Audrey Bunt was born and raised in Ireland, and has lived in Price Edward Island for the past eight years. She is self developed as an artist, using oils and acrylics. Much of her recent work is being done “en plein-air”, or in the open. Her muse is the landscape and sea of the Island where the richness of the colour of the land and the calm blue shores inspires her, to try to capture the essence of this land. In 2012, Audrey opened Artscapes Studio and Gallery operating from her studio in Pembroke. Audrey has been instrumental in the Artisans on Main project for Montague, as she currently sits as the chair of the Artisan Committee. Her work is also featured in The Dunes (Brackley), Details Past and Present, (Charlottetown), Argyle Gallery (Halifax).
SEA SAW Wooden Mosaic is a display of sawmill blades, to convey the importance of the lumber industry in the development of the Town of Montague. Waves and rolling fields are incorporated into the mosaic to show the beautiful landscape Montague is nestled in. The mosaic is composed of donated scrap wood materials from community members in Kings County.
Lenny and Heather Gallant own and operate Birdmouse Eco-Furniture, in Cardigan, PEI. What started as a hobby in building furniture while furnishing their own home, they have now turned into a business, which opened in 2013. Heather is an environmental scientist, who brings this knowledge and wisdom to Birdmouse, where their furniture is made with the natural environment in mind. They have created many unique pieces of furniture, however this will be their first public art project of this kind. They are very excited to be working on this piece!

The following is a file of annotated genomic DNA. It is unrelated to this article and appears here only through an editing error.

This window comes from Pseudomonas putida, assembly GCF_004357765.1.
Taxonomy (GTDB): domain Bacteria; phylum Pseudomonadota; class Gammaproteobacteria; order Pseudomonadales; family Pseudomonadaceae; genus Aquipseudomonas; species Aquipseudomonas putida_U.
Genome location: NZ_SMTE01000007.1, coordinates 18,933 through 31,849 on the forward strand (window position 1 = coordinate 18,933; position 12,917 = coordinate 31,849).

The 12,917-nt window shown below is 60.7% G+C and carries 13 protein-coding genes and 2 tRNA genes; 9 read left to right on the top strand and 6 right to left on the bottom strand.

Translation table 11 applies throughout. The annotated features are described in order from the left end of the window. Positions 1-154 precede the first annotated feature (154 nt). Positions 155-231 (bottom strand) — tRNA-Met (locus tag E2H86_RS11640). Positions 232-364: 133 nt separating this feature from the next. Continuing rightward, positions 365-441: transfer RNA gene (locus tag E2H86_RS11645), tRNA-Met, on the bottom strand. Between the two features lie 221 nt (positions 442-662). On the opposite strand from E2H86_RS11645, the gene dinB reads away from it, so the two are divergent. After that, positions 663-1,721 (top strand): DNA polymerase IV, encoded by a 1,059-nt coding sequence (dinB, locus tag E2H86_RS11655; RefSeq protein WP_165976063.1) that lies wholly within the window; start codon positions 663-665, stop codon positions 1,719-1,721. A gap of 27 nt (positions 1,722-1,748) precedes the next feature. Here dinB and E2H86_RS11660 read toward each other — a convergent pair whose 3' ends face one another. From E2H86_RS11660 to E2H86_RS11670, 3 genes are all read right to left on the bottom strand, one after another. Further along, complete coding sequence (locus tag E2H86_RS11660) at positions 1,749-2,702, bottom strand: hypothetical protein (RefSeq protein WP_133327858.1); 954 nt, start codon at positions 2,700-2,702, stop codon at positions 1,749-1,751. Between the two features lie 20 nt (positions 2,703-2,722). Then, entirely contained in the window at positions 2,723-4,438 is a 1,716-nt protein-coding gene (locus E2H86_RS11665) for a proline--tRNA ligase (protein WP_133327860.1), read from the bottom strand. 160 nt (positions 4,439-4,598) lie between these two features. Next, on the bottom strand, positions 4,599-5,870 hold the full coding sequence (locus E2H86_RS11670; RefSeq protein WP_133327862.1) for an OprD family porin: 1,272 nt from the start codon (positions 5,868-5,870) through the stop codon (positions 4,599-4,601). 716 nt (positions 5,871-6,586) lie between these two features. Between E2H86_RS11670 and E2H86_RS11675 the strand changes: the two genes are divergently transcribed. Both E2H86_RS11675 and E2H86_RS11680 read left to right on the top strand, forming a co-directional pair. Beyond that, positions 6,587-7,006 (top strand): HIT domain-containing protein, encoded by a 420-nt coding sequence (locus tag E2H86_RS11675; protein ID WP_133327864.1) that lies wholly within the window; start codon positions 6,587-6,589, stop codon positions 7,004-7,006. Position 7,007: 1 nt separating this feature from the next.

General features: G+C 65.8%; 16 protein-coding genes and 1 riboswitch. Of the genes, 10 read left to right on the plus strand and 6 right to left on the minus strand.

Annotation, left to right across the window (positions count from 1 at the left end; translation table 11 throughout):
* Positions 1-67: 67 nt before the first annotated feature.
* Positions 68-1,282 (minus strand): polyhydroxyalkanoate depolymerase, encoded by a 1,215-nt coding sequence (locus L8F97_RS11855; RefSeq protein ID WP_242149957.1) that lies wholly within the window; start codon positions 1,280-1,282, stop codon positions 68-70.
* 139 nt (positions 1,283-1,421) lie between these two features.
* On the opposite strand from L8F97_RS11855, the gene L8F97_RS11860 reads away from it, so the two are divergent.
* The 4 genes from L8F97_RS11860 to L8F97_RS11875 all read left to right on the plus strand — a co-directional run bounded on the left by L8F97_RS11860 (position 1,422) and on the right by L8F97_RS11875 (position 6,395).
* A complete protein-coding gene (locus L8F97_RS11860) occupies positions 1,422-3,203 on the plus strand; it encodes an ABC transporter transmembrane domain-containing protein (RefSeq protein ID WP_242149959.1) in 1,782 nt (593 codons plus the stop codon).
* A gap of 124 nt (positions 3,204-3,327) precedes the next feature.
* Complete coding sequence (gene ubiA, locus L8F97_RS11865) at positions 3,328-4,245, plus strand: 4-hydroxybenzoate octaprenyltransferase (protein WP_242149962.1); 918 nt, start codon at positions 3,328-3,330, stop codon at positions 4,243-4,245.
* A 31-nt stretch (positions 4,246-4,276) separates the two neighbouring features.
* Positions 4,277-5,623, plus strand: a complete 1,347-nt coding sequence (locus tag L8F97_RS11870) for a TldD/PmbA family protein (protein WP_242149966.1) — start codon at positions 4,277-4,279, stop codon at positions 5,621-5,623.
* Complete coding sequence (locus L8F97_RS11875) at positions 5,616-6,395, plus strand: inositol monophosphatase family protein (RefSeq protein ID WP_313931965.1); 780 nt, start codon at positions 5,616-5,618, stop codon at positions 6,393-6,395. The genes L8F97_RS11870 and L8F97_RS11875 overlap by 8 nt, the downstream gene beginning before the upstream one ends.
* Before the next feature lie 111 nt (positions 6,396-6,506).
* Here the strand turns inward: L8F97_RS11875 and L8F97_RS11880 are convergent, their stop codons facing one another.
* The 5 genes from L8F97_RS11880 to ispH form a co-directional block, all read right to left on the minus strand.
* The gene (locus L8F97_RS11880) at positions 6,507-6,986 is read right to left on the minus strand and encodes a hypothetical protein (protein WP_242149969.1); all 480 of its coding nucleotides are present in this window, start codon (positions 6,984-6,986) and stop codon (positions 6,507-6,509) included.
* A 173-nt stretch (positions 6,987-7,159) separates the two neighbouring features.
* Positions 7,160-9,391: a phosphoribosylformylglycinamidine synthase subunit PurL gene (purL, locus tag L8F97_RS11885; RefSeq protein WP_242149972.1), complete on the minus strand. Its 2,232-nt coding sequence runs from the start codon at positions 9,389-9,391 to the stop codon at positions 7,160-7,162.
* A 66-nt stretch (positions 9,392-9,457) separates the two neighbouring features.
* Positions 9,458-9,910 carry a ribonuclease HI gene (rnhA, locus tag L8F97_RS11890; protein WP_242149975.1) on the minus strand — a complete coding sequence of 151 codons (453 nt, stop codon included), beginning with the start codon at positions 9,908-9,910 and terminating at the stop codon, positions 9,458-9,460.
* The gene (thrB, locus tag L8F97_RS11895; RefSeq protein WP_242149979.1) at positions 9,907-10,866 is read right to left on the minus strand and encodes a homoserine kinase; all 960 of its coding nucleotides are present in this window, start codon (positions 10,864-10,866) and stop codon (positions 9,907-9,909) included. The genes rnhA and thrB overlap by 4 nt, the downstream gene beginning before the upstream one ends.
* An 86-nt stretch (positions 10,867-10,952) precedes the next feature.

The Empress is a very popular historical photo for the Town of Montague. The Empress was a three-masted schooner which holds the honor of being the largest ship ever built in Montague that remained in service here. Michael has brought this image to life as a large mural, showing the Empress tied up at the Montague Waterfront, while other schooners are under construction.

Under The Sea is a 24 foot Mural, displaying 16 of the most prominent species of fish living in the waters surrounding PEI.